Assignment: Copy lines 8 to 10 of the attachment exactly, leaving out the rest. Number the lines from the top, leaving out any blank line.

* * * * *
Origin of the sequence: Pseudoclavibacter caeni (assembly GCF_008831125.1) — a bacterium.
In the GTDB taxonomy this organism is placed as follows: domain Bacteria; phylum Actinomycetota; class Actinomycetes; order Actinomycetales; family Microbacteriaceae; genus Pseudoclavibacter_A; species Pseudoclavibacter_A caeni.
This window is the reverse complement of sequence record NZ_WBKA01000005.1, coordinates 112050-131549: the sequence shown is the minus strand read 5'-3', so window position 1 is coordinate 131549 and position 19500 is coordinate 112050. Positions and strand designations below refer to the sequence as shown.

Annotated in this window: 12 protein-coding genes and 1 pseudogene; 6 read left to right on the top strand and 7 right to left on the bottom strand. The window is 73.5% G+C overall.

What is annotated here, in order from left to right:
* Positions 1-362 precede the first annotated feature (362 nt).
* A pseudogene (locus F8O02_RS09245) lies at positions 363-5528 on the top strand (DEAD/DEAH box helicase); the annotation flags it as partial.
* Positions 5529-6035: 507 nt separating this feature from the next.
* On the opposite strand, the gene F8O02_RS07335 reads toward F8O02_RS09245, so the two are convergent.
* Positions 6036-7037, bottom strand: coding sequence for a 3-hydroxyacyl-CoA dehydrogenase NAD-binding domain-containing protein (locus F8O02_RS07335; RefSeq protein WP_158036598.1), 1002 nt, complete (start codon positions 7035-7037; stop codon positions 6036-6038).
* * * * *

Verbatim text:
* Positions 5529-6035: 507 nt separating this feature from the next.
* On the opposite strand, the gene F8O02_RS07335 reads toward F8O02_RS09245, so the two are convergent.
* Positions 6036-7037, bottom strand: coding sequence for a 3-hydroxyacyl-CoA dehydrogenase NAD-binding domain-containing protein (locus F8O02_RS07335; RefSeq protein WP_158036598.1), 1002 nt, complete (start codon positions 7035-7037; stop codon positions 6036-6038).